• Combine External CSS—you should only link to one external CSS style sheet
  • Use CSS for Fonts—images are slower to load
  • Minify CSS—keep it as small as possible
  • Remove unused CSS—CSS style sheets can get very cluttered with properties that were once used but aren't any longer
  • Use efficient CSS selectors—the more specific your selectors are the more efficient they will be
  • Avoid CSS @import—Internet Explorer loads @import style sheets last, which slows down the rendering of the page
  • Use Shorthand Properties—these properties use fewer characters than the standard properties
  • Don't Use Filters—Internet Explorer provides a filter AlphaImageLoader to fix a problem with semi-transparent PNGs in versions lower than 7, but this filter blocks rendering and freezes the browser while the image is downloaded
  • Don't Use CSS Expressions—Internet Explorer versions 5 through 7 supported using JavaScript to modify the CSS programatically but these expressions are evaluated thousands of times as the page loads, is rendered, even as the scrollbar moves—all of which slows the page down

Speed Up Your JavaScript

JavaScript and Ajax can make pages slower, especially if you have them load right away. Most scripts are not used until the entire page is loaded, and if they load first that makes the page appear slower. The following JavaScript tips will help you speed up your scripts.

  • Combine external JavaScript—it's best to have just one external script file that contains all your scripts
  • Make Ajax Cacheable—add an expires or cache-control header to your Ajax content
  • Minify JavaScript—remove all extra spaces
  • Use GET for Ajax Requests—using a POST request requires two steps, while GET only uses one
  • Put Scripts Last—if possible, put your scripts as the last things on the web page as scripts can often block the loading of other elements on the page until they are done loading
  • Prefer Asynchronous Resources—by writing asynchronous scripts you ensure that they don't block other elements from loading

Cookies Affect Speed

Cookies are a powerful tool for web designers and developers, but they can also cause your pages to slow down. These tips can help you speed up your cookies.

  • Keep cookies small—the larger the cookies are, the more data that must be passed
  • Eliminate unnecessary cookies—the fewer cookies you set the less that have to be downloaded with your page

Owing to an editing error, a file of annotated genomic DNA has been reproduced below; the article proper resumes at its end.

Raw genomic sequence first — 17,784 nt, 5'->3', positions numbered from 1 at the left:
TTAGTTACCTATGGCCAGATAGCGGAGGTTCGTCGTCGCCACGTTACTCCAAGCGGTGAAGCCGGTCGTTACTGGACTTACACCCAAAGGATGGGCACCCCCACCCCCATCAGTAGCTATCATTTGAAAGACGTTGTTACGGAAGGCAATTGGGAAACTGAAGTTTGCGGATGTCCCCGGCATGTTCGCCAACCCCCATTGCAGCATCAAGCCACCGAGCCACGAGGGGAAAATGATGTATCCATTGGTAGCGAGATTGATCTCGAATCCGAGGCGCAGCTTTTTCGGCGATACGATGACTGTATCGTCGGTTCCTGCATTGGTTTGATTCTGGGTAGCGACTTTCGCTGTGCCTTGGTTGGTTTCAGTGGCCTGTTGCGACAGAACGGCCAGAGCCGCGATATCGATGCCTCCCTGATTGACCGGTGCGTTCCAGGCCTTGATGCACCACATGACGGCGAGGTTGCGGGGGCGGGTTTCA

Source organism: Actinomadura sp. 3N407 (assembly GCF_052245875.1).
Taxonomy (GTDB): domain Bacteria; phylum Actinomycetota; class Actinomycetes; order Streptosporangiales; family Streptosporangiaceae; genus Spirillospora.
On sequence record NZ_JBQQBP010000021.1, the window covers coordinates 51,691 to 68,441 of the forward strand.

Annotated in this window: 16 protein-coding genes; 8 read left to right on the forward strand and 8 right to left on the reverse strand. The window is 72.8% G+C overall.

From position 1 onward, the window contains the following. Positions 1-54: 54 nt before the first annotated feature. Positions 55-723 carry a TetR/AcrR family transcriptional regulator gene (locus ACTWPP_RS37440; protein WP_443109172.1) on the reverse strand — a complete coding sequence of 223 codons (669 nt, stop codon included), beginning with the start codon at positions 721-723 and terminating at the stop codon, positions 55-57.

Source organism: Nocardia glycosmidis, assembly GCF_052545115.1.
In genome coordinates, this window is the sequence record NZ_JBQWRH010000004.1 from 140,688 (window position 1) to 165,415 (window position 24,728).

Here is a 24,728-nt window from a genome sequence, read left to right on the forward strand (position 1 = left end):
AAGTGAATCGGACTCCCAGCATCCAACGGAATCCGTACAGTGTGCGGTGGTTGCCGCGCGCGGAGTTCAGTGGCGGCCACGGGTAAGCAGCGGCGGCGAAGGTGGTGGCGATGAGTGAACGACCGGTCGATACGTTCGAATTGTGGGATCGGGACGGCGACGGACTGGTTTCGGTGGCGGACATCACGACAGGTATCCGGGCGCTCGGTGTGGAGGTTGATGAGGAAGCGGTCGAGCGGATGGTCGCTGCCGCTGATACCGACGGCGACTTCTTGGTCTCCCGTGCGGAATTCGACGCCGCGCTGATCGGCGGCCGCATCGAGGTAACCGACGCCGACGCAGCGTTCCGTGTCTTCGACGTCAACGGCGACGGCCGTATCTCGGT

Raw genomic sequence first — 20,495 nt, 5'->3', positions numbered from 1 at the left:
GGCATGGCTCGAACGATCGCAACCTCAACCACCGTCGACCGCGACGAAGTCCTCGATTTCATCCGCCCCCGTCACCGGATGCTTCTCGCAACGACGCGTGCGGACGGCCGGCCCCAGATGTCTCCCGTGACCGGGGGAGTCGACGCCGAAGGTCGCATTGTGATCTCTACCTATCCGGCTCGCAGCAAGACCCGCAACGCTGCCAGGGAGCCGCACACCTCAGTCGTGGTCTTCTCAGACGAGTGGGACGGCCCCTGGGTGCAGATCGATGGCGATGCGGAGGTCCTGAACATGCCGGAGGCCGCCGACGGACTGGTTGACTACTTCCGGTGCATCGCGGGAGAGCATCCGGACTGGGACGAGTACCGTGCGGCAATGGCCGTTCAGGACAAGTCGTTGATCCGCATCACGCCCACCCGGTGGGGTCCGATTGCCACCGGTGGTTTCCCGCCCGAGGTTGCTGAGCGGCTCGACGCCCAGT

• Set your cookies at the appropriate domain level—so that only the domains and sub-domains that need cookies, and the rest don't
  • Serve static content from a cookieless domain—static content like images can't use cookies anyway, so serving cookies along with them just adds more requests that aren't used

Server Level Speed Enhancements

Most of the above tips you can implement right on the pages or images themselves. But if you are serious about improving the speed of your pages, you will need to do some optimization at the sever level as well. These tips can help you improve your web server so that pages are faster.

  • Gzip Web Pages
  • Add Expires or Cache-Control Header—when you set the expires HTTP heading to a vastly far in the future date, the web page will be cached so that future accesses will load more quickly
  • Use Public Proxy Caches—this enables your web page content to be cached on public proxy servers
  • Use a Content Delivery Network (CDN)—a CDN pushes your content to servers housed all around the world and this speeds up the delivery to customers because they receive your content from servers closer to their location
  • Configure ETags—ETags or entity tags are used by web servers to help browsers determine if the element requested is the same as the one on the origin server, but some servers can generate incorrect mis-matches because of how they are configured
  • Flush Buffer Early—if you are using PHP on your pages, you can use the flush function <?php flush(); ?> between the head and body of your HTML to tell the browser to start loading the HTML right away rather than waiting for the HTML to get stitched together
  • Specify a Vary: Accept-Encoding header—this helps scripts use proxy servers because the proxies store two copies: one compressed and one uncompressed and then serves them up depending upon the request heading
  • Remove query strings from static resources—if a URL has a question mark in it (?) many proxy servers will not cache it